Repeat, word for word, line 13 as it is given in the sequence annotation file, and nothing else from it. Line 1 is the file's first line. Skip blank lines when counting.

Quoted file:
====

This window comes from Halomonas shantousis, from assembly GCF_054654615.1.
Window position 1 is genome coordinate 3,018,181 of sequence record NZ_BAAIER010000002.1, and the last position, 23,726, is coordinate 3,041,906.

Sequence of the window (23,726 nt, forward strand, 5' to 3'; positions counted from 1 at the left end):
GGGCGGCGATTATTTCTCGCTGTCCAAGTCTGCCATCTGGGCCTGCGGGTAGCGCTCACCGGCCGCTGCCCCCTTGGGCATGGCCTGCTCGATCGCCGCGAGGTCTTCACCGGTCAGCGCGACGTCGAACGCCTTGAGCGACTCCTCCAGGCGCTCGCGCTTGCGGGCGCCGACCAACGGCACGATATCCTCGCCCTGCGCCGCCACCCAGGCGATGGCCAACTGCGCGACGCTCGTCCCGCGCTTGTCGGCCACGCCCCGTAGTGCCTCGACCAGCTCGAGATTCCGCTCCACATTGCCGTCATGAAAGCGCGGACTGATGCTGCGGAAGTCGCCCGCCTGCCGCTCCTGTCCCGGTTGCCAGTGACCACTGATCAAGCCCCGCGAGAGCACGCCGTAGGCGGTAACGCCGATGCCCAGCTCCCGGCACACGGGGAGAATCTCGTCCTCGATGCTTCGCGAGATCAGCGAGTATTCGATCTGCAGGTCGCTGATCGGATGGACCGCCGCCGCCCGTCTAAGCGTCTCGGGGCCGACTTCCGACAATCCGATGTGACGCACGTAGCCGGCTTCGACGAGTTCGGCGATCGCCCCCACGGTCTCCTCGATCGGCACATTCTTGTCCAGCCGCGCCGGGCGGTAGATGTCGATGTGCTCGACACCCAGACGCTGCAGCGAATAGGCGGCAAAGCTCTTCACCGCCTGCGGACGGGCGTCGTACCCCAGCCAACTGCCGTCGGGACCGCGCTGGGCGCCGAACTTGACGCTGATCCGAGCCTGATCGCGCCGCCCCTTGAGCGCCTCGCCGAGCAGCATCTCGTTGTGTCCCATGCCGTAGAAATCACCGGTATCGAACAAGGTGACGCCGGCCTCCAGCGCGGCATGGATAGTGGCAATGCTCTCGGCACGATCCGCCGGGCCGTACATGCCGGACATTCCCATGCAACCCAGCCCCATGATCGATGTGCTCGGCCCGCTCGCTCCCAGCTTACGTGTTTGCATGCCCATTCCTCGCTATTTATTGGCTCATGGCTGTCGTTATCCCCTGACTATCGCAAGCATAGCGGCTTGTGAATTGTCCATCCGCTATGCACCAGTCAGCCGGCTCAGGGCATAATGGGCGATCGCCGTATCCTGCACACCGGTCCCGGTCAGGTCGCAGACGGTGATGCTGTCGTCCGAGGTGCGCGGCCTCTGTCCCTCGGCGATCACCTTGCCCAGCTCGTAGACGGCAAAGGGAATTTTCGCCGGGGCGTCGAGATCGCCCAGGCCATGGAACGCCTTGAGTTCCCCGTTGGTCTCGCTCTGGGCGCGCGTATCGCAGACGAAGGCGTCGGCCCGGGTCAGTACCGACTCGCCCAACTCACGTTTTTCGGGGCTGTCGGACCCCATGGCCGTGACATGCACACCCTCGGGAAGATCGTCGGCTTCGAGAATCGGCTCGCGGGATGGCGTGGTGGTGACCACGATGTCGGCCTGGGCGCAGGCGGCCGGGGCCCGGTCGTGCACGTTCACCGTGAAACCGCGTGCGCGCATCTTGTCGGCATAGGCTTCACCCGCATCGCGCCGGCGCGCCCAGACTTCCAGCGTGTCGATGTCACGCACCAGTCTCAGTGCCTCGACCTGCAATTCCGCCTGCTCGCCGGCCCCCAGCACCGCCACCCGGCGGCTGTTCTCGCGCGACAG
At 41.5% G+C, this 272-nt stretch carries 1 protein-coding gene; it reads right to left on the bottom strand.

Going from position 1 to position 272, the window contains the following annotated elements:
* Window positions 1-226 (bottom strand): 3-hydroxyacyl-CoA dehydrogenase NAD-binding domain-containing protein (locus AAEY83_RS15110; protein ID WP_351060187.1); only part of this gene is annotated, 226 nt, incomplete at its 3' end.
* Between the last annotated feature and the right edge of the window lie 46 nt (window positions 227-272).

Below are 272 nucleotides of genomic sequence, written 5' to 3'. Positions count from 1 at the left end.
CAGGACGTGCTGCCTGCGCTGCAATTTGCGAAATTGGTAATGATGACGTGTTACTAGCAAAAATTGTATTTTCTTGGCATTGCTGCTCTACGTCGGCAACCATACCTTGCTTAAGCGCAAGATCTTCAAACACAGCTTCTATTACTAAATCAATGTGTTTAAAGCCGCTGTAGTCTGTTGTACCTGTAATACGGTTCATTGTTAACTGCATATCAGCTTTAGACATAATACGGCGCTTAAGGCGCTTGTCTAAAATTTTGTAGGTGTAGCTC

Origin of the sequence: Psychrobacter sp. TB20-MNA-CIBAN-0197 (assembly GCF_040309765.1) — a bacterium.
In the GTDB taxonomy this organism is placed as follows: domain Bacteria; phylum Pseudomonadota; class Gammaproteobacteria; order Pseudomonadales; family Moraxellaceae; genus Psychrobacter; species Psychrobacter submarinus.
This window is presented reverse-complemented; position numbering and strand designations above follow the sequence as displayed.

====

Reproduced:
This window is presented reverse-complemented; position numbering and strand designations above follow the sequence as displayed.